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From the Budapest Opera to Auschwitz

Tales from the trenches: Holocaust survivor curates Houston concert to honor the living & the lost

Al Marks, Pri. Marks, Fort Sill, Oklahoma, 1952
Al Marks, Fort Sill, Oklahoma, 1952 Photo courtesy of Holocaust Museum Houston
Holocaust Museum, The Righteous Among the Nations, Jozsef Vamos, Georgette Fellner, who was saved by Vamos, with her brother, Dr. Ferenc Fellner
Ferenc Fellner with her sister Georgette. YadVashem.org
Al Marks, Holocaust Museum
Al Marks has curated a concert that honors survivorship at the Holocaust Museum Houston. Photo courtesy of Holocaust Museum Houston
Holocaust Museum, The Righteous Among the Nations, Jozsef Vamos, the Fellners with daughter Andrea 1946
The Fellners with daughter Andrea, 1946 YadVashem.org

"Sing, Jew! Sing!"

The horrors of life in four concentration camps during World War II are permanently imprinted in the life's purpose of Al Marks, then a teenager. Amid the memories that haunt this charismatic, witty and warm-hearted musician is the sweet voice of another Jewish prisoner whose friendship brightened the savagery brought on by misplaced hatred and prejudice that transformed his native Rákoscsaba, Hungary — today a suburb of Budapest — into an internment center from where hundreds of Jews were locked in cattle carts and deported to Birkenau and Auschwitz.

It was at gun point that a Schutzstaffel officer commanded the late Ferenc Fellner, a practicing physician and well-known Hungarian opera singer who graduated from the Liszt Academy, to offer arias from noted operatic repertoire. The juxtaposition of the inhumane order atop the allure of his voice has stayed with Marks as a testament that beauty can be found through challenging trials.

Both men survived their captors; Marks, born as Albert Markovits, an only child, found safe passage, first to New York and then to Houston, and Fellner returned to Budapest.

Marks has curated a concert that honors Fellner at the Holocaust Museum Houston. "From the Budapest Opera House to the Gates of Auschwitz," set for 6:30 p.m. Sunday, programs uplifting and beloved arias from opera and operetta, a collection of tunes that echoes with Fellner's repertoire and spirit. Hungarian soprano Dalma Boronkai Rodriguez and Mexican tenor Antonio Rodriguez, husband and wife, both Shepherd School of Music graduates, will sing selections from Puccini's La bohème and Gianni Schicchi, Verdi's Rigoletto and La traviata, Franz Lehár's The Merry Widow and arias by Johann Strauss and Emery Kálmán.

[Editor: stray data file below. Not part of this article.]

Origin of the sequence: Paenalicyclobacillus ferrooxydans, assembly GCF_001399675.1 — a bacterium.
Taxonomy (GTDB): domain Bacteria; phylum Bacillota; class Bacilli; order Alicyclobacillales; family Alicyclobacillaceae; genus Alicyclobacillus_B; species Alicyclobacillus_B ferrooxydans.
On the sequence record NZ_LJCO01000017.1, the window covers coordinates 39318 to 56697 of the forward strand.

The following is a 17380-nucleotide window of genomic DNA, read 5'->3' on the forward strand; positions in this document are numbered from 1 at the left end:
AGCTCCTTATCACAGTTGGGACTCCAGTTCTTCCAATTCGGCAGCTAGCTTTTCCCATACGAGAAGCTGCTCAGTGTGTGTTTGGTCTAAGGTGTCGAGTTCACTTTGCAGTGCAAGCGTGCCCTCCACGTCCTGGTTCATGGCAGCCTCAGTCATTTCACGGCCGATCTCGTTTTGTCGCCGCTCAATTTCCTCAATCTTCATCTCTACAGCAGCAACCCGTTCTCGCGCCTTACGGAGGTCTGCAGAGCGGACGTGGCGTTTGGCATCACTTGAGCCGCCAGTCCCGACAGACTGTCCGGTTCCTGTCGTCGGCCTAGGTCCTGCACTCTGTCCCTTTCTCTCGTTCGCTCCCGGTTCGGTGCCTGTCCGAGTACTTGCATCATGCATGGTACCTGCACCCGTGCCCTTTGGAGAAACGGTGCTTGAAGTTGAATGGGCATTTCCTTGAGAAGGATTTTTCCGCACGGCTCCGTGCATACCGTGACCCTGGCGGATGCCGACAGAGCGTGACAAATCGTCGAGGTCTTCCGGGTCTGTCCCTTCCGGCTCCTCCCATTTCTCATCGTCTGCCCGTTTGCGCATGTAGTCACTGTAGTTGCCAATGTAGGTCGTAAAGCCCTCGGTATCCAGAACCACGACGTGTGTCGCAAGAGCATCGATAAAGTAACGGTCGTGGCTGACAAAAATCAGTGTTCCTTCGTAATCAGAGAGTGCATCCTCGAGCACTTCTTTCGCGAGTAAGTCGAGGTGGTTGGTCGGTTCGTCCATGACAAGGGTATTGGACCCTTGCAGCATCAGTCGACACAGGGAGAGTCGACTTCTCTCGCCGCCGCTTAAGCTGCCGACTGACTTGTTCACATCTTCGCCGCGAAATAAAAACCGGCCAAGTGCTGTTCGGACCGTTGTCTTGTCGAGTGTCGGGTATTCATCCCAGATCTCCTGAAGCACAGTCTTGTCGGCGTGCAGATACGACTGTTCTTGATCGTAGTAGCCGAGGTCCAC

Fellner, Marks says, may have saved his life.

"In every camp, there were elites," Marks recounts. "These elites worked just as hard and got into just as much trouble as anyone, but because of their intellect — some were politicians, some were doctors — their status was a little bit higher than the average prisoners. Fellner was one of them — and he spoke fluent German."

 "Everyone looked like walking skeletons; not even human beings. I assume the SS didn't bother to do any more killings because they thought most were just a few days from death — from hunger."

The day before the Ebensee concentration camp was liberated by the U.S. 80th Infantry Division on May 6, 1945, German officers had plans to execute the 16,000 captives still alive despite the center having one of the highest prisoner death rates. But they didn't. Instead, they suggested survivors find shelter in some of the underground tunnels, where V-2 rockets were previously hidden, as an attempt to "endure" the American "attack." What the prisoners didn't know is that a concealed 2.5-ton truck filled with explosives would blow up and claim their existence if opposing forces were to strike.

"Everyone looked like walking skeletons; not even human beings," Marks says. "I assume the SS didn't bother to do any more killings because they thought most were just a few days from death — from hunger."

Someone had to make a decision: Whether to access the tunnels or remain exposed to the elements. Fellner was one of the men who persuaded the group not to follow Nazi instructions. Instead, he insisted that even if there were shootings, someone was destined to persevere. And that's all they needed: One survivor to be a witness to this story.

A new world

With one dollar in his pocket and an old, beat-up accordion, Marks arrived in New York, welcomed by 22 inches of snow, when he was 16 years old in 1947. A sponsoring social worker picked him up at a shipping dock, and made arrangements for him to stay in a large home with other displaced Europeans. He resided there for five weeks, but the Big Apple didn't feel quite right.